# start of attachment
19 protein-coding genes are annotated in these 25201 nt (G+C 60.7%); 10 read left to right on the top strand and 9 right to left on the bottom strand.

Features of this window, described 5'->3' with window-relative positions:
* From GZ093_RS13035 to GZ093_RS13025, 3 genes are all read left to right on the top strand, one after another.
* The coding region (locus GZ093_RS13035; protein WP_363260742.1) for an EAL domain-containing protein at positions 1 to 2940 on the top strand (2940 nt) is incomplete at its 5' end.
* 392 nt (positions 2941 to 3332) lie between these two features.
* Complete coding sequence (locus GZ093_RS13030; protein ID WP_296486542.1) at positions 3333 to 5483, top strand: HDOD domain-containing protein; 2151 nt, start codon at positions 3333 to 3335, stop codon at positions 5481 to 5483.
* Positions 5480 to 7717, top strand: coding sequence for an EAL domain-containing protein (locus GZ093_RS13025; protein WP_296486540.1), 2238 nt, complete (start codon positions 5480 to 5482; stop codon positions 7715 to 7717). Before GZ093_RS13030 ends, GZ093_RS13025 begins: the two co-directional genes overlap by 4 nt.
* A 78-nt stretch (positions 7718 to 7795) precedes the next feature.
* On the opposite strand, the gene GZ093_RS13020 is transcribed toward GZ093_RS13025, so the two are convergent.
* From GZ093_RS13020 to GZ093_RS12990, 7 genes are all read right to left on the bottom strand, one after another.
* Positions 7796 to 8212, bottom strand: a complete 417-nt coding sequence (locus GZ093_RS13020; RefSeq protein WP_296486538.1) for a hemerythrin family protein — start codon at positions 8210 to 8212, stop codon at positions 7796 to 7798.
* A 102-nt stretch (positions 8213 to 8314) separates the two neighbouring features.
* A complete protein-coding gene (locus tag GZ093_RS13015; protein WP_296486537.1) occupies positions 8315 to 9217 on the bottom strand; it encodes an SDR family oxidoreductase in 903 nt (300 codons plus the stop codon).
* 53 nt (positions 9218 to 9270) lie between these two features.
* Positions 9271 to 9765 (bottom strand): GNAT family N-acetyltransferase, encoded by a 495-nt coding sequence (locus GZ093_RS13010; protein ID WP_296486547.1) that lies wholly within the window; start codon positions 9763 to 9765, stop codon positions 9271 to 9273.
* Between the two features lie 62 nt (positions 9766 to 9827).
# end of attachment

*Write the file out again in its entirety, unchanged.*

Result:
19 protein-coding genes are annotated in these 25201 nt (G+C 60.7%); 10 read left to right on the top strand and 9 right to left on the bottom strand.

Features of this window, described 5'->3' with window-relative positions:
* From GZ093_RS13035 to GZ093_RS13025, 3 genes are all read left to right on the top strand, one after another.
* The coding region (locus GZ093_RS13035; protein WP_363260742.1) for an EAL domain-containing protein at positions 1 to 2940 on the top strand (2940 nt) is incomplete at its 5' end.
* 392 nt (positions 2941 to 3332) lie between these two features.
* Complete coding sequence (locus GZ093_RS13030; protein ID WP_296486542.1) at positions 3333 to 5483, top strand: HDOD domain-containing protein; 2151 nt, start codon at positions 3333 to 3335, stop codon at positions 5481 to 5483.
* Positions 5480 to 7717, top strand: coding sequence for an EAL domain-containing protein (locus GZ093_RS13025; protein WP_296486540.1), 2238 nt, complete (start codon positions 5480 to 5482; stop codon positions 7715 to 7717). Before GZ093_RS13030 ends, GZ093_RS13025 begins: the two co-directional genes overlap by 4 nt.
* A 78-nt stretch (positions 7718 to 7795) precedes the next feature.
* On the opposite strand, the gene GZ093_RS13020 is transcribed toward GZ093_RS13025, so the two are convergent.
* From GZ093_RS13020 to GZ093_RS12990, 7 genes are all read right to left on the bottom strand, one after another.
* Positions 7796 to 8212, bottom strand: a complete 417-nt coding sequence (locus GZ093_RS13020; RefSeq protein WP_296486538.1) for a hemerythrin family protein — start codon at positions 8210 to 8212, stop codon at positions 7796 to 7798.
* A 102-nt stretch (positions 8213 to 8314) separates the two neighbouring features.
* A complete protein-coding gene (locus tag GZ093_RS13015; protein WP_296486537.1) occupies positions 8315 to 9217 on the bottom strand; it encodes an SDR family oxidoreductase in 903 nt (300 codons plus the stop codon).
* 53 nt (positions 9218 to 9270) lie between these two features.
* Positions 9271 to 9765 (bottom strand): GNAT family N-acetyltransferase, encoded by a 495-nt coding sequence (locus GZ093_RS13010; protein ID WP_296486547.1) that lies wholly within the window; start codon positions 9763 to 9765, stop codon positions 9271 to 9273.
* Between the two features lie 62 nt (positions 9766 to 9827).